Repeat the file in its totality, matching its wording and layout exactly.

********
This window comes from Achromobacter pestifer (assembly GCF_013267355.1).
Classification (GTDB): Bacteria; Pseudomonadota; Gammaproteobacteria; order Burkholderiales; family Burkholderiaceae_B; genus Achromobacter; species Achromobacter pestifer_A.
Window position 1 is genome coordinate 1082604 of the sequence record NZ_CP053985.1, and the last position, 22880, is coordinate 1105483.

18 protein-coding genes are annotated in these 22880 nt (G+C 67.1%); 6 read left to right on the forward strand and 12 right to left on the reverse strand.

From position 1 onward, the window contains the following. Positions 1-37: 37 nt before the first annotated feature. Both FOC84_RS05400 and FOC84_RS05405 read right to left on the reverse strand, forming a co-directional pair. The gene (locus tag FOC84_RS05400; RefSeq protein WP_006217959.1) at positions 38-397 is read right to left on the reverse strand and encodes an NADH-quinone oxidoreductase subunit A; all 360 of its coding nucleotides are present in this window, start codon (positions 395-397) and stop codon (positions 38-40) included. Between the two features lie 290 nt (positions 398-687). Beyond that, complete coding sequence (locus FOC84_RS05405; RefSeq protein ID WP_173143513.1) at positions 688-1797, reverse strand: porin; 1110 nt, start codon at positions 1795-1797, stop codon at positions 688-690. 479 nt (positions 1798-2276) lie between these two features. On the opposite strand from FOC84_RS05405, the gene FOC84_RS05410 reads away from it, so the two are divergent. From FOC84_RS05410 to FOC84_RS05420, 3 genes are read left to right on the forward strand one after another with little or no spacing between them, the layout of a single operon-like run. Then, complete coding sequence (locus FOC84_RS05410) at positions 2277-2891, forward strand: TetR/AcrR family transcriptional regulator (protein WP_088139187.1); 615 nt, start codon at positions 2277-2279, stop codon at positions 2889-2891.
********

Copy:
This window comes from Achromobacter pestifer (assembly GCF_013267355.1).
Classification (GTDB): Bacteria; Pseudomonadota; Gammaproteobacteria; order Burkholderiales; family Burkholderiaceae_B; genus Achromobacter; species Achromobacter pestifer_A.
Window position 1 is genome coordinate 1082604 of the sequence record NZ_CP053985.1, and the last position, 22880, is coordinate 1105483.

18 protein-coding genes are annotated in these 22880 nt (G+C 67.1%); 6 read left to right on the forward strand and 12 right to left on the reverse strand.

From position 1 onward, the window contains the following. Positions 1-37: 37 nt before the first annotated feature. Both FOC84_RS05400 and FOC84_RS05405 read right to left on the reverse strand, forming a co-directional pair. The gene (locus tag FOC84_RS05400; RefSeq protein WP_006217959.1) at positions 38-397 is read right to left on the reverse strand and encodes an NADH-quinone oxidoreductase subunit A; all 360 of its coding nucleotides are present in this window, start codon (positions 395-397) and stop codon (positions 38-40) included. Between the two features lie 290 nt (positions 398-687). Beyond that, complete coding sequence (locus FOC84_RS05405; RefSeq protein ID WP_173143513.1) at positions 688-1797, reverse strand: porin; 1110 nt, start codon at positions 1795-1797, stop codon at positions 688-690. 479 nt (positions 1798-2276) lie between these two features. On the opposite strand from FOC84_RS05405, the gene FOC84_RS05410 reads away from it, so the two are divergent. From FOC84_RS05410 to FOC84_RS05420, 3 genes are read left to right on the forward strand one after another with little or no spacing between them, the layout of a single operon-like run. Then, complete coding sequence (locus FOC84_RS05410) at positions 2277-2891, forward strand: TetR/AcrR family transcriptional regulator (protein WP_088139187.1); 615 nt, start codon at positions 2277-2279, stop codon at positions 2889-2891.